Serum triglycerides are used to assess cardiovascular risk in patients with elevated cholesterol.
Triglycerides are esters of glycerol with 3 molecules of long chain fatty acids. They are partly synthesized in the liver and partly derived from diet.
Triglycerides constitute a significant portion (up to 70%) of very low-density lipoproteins (VLDL) and a small portion (<10%) of low-density lipoproteins (LDL) in fasting serum samples. Food triglycerides are transported as constituents of chylomicrons through the lymphatic system and the bloodstream to adipose tissue where they are released for storage. Triglycerides are also synthesized in the liver from fatty acids, proteins and glucose that are not used for the immediate needs of the body and are then stored in adipose tissue. These energy sources can be later recovered and converted to glucose by gluconeogenesis.
Elevated plasma triglyceride levels are indicative of metabolic abnormality and, along with elevated cholesterol, are considered a risk factor for atherosclerosis. Hypertriglyceridemia may be hereditary or may be associated with biliary obstruction, diabetes mellitus, nephrotic syndrome, renal failure or metabolic disorders associated with endocrine disorders. Elevated triglycerides may also be caused by medications (e.g. prednisone).
Possible Interpretations of Pathological Values
- Increase: Alcoholism, aortic aneurysm, aortitis, arteriosclerosis, diabetes mellitus, diet (rich in carbohydrates, prolonged high fat), familial hypertriglyceridemia, glycogen storage diseases, gout, hypercholesterolemia, hyperlipoproteinemia, hypothyroidism, metabolic syndrome, myocardial infarction, myxoids, nephrotic syndrome, obesity, pancreatitis, pregnancy, kidney failure (chronic), fasting (at onset), anxiety, Tangier disease, von Gierke disease, smoking. Medications: Cholestyramine, corticosteroids, estrogens, ethyl alcohol (ethanol), miconazole (intravenous), oral contraceptives, spironolactone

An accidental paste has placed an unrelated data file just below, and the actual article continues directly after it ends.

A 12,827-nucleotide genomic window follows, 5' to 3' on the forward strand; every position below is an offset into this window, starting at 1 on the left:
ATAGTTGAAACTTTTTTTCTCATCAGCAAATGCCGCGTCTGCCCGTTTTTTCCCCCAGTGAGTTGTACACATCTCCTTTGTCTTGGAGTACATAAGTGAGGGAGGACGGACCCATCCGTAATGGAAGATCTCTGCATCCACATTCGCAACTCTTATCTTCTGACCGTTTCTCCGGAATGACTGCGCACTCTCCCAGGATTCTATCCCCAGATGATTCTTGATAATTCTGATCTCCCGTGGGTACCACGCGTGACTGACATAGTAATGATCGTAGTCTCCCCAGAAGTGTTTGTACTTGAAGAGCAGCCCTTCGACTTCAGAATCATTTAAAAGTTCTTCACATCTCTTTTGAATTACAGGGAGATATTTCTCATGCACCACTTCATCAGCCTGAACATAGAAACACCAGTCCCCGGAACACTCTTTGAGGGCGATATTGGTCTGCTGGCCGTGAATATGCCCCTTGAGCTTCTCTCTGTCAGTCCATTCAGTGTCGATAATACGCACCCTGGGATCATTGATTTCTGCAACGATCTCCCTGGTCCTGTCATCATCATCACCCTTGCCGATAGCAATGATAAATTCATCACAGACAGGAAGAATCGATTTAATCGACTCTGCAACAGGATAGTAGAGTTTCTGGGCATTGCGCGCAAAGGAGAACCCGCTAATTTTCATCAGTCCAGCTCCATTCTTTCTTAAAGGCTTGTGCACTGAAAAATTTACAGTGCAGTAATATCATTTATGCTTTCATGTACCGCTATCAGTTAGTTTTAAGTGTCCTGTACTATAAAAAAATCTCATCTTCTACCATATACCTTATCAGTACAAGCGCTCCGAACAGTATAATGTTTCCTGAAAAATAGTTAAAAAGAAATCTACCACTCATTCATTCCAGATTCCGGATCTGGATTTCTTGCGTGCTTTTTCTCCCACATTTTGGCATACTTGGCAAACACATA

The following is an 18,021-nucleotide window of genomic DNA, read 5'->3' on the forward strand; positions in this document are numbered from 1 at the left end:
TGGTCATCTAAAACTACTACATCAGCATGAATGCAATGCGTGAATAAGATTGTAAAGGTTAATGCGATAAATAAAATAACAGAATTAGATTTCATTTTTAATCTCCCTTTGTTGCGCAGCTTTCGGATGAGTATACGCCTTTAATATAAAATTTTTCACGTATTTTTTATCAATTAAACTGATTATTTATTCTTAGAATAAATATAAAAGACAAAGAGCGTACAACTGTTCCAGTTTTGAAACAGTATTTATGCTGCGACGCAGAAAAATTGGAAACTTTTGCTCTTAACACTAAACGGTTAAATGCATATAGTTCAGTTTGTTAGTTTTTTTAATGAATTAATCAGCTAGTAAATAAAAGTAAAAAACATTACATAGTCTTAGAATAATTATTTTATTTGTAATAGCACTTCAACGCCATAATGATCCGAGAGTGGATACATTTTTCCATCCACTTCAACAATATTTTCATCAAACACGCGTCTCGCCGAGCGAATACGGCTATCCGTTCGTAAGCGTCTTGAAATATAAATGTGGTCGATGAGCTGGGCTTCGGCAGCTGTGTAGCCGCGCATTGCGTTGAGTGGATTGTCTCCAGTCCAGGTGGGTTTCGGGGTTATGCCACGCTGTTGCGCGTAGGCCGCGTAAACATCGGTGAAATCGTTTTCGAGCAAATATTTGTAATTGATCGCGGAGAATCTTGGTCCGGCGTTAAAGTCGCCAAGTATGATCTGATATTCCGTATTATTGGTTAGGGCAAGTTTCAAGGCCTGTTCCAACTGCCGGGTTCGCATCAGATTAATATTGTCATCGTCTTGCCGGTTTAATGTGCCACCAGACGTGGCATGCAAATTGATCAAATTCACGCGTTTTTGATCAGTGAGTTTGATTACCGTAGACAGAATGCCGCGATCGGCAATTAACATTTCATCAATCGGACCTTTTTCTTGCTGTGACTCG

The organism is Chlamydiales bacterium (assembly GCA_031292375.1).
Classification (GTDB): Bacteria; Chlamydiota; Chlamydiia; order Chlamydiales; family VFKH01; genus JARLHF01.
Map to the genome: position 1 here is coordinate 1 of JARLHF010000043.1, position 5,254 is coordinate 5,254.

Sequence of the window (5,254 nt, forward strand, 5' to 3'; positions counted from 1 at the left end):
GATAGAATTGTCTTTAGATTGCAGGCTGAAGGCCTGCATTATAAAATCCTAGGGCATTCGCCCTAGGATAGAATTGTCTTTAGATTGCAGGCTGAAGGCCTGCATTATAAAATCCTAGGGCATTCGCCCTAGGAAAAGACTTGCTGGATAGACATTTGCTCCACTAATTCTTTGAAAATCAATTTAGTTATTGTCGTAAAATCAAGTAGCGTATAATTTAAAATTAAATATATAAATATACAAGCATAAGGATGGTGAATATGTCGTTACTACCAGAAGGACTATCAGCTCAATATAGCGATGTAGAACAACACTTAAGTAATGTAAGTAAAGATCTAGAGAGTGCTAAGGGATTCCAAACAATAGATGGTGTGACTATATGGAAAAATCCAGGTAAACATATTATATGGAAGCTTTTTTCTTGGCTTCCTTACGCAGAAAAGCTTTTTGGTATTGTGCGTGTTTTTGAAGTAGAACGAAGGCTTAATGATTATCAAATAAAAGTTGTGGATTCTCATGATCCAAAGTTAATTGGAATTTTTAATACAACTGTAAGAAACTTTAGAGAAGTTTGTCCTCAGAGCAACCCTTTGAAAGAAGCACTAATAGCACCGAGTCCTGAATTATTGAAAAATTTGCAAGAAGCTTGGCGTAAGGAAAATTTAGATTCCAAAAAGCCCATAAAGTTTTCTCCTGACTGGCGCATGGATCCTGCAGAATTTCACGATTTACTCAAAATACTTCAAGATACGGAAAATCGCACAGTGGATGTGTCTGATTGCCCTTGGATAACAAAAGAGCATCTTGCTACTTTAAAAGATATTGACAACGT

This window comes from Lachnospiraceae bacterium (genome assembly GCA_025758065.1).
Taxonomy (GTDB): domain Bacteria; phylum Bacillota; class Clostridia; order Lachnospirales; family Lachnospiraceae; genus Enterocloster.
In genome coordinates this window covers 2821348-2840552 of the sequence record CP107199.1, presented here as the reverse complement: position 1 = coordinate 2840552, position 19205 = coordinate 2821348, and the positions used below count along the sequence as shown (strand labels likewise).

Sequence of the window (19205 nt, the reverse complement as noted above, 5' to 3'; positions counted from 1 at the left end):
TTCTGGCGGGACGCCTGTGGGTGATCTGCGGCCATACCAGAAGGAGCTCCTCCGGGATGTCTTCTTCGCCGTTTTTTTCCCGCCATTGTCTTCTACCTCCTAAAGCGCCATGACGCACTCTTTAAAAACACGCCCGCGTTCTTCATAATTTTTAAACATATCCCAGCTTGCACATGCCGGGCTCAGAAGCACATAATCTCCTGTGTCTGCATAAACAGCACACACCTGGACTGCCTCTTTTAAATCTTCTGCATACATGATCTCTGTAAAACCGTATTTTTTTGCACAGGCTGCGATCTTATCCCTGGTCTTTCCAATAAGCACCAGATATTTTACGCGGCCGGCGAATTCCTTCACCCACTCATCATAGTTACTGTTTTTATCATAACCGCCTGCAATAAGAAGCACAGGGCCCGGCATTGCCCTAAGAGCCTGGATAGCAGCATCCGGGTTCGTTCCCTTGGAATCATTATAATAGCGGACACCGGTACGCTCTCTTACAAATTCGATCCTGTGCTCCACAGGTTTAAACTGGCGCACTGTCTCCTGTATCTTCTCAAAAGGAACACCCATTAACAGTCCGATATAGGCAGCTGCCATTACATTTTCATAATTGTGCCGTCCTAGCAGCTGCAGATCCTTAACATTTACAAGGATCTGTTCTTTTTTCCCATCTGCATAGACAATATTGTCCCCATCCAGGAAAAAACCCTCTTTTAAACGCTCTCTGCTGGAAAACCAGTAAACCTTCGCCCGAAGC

- Decrease: Abalitloproteinemia, acanthocytosis, cirrhosis, chronic obstructive pulmonary disease, hyperactive bowel, hyperthyroidism, malabsorption, malnutrition. Medications: Ascorbic acid, asparaginase, clofibrate, dextrothyroxine, gemfibrozil, heparin, lobastatin, metformin, niacin, phenformin, pravastatin, sulfonylureas. Natural or herbal remedies including Cordyceps sinensis, garlic and soy
Laboratory test results are the most important parameter for the diagnosis and monitoring of all pathological conditions. 70%-80% of diagnostic decisions are based on laboratory tests. Correct interpretation of laboratory results allows a doctor to distinguish "healthy" from "diseased".
Laboratory test results should not be interpreted from the numerical result of a single analysis. Test results should be interpreted in relation to each individual case and family history, clinical findings and the results of other laboratory tests and information. Your personal physician should explain the importance of your test results.
At Diagnostiki Athinon we answer any questions you may have about the test you perform in our laboratory and we contact your doctor to get the best possible medical care.